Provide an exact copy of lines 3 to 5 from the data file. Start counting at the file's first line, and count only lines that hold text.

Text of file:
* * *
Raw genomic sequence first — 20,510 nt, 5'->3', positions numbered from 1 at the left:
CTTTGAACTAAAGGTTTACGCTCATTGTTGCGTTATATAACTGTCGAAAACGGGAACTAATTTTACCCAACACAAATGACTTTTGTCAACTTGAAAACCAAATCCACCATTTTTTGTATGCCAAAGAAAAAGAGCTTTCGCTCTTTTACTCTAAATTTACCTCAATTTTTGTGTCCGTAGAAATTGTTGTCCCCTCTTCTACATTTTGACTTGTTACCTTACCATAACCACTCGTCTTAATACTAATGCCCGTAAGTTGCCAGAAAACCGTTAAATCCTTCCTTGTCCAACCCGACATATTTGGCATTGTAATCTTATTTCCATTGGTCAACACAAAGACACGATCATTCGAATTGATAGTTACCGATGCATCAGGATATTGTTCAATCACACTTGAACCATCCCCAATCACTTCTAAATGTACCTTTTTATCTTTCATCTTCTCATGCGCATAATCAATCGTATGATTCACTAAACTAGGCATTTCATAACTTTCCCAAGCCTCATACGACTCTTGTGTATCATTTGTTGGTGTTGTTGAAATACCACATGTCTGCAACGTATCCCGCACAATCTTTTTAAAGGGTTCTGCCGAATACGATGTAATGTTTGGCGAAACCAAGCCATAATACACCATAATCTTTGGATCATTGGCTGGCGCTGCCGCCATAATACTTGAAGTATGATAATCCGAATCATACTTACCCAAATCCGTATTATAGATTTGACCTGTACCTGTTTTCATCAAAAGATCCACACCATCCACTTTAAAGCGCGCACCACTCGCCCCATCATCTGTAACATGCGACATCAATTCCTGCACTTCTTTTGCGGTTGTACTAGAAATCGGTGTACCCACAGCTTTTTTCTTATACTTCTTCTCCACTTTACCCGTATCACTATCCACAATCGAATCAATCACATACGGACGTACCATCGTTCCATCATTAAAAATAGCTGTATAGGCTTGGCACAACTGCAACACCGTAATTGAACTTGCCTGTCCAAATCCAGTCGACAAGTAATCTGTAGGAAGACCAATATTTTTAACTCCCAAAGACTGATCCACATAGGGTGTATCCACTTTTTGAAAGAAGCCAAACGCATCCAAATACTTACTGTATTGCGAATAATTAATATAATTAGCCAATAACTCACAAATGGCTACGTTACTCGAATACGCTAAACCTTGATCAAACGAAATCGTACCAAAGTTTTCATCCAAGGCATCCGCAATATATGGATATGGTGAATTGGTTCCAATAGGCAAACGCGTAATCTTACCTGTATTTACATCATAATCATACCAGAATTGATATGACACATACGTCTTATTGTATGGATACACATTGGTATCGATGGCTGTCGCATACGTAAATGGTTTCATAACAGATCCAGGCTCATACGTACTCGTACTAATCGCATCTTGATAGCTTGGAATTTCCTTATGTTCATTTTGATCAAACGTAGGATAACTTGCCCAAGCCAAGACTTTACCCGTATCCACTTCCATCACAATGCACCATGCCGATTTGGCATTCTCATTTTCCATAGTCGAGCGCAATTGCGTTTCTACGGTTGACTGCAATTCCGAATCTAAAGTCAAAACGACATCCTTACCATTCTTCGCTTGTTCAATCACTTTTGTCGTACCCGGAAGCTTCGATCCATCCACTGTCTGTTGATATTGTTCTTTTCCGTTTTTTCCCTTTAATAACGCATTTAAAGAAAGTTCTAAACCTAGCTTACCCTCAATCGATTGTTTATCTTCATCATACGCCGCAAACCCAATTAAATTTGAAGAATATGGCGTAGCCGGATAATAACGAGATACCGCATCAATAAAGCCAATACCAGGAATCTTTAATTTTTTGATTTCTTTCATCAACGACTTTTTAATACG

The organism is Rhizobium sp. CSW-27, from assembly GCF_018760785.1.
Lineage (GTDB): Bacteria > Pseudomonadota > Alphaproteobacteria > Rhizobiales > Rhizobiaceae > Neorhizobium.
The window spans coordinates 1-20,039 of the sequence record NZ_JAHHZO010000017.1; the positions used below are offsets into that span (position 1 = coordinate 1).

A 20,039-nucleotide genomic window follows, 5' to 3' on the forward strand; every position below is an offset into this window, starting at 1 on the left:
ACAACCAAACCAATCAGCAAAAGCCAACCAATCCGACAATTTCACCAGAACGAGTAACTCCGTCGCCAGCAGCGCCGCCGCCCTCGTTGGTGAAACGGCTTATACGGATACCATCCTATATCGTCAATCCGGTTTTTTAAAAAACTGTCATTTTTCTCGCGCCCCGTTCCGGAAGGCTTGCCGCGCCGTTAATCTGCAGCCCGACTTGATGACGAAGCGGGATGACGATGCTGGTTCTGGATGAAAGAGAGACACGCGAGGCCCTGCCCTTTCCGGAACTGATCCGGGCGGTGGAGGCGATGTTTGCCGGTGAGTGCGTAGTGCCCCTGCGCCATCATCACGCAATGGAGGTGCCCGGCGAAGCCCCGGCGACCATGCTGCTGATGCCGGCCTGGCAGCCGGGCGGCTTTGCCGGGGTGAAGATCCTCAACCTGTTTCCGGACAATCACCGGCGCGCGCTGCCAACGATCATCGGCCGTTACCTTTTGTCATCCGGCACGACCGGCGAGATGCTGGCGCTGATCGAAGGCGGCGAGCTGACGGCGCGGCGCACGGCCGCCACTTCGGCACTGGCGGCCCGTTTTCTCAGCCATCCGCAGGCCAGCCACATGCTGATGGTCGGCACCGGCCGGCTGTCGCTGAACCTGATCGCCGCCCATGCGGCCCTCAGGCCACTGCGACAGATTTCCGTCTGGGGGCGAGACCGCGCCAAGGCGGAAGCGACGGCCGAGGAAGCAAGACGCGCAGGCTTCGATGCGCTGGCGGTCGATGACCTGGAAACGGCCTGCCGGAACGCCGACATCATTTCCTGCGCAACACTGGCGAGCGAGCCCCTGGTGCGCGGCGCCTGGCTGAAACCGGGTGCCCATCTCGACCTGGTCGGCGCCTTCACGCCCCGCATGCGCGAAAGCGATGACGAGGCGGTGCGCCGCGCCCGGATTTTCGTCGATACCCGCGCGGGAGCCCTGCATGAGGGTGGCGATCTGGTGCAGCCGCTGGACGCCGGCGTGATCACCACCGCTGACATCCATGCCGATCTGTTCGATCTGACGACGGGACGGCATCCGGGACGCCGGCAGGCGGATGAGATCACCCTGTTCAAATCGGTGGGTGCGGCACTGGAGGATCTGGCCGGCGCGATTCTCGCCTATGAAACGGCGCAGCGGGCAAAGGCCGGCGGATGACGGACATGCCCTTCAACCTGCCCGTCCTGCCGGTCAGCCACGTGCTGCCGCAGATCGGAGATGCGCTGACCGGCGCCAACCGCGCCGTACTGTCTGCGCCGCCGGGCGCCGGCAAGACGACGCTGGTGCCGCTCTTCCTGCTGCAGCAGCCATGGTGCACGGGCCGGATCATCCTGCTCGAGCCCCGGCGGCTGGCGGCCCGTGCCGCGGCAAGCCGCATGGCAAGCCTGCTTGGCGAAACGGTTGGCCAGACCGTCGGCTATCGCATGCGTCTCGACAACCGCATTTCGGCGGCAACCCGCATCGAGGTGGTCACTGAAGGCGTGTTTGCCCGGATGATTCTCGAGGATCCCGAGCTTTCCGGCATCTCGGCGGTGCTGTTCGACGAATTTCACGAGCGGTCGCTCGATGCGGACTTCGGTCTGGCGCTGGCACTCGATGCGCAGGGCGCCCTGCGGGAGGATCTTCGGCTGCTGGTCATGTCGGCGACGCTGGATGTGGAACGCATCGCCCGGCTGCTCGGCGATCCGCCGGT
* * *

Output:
The organism is Rhizobium sp. CSW-27, from assembly GCF_018760785.1.
Lineage (GTDB): Bacteria > Pseudomonadota > Alphaproteobacteria > Rhizobiales > Rhizobiaceae > Neorhizobium.
The window spans coordinates 1-20,039 of the sequence record NZ_JAHHZO010000017.1; the positions used below are offsets into that span (position 1 = coordinate 1).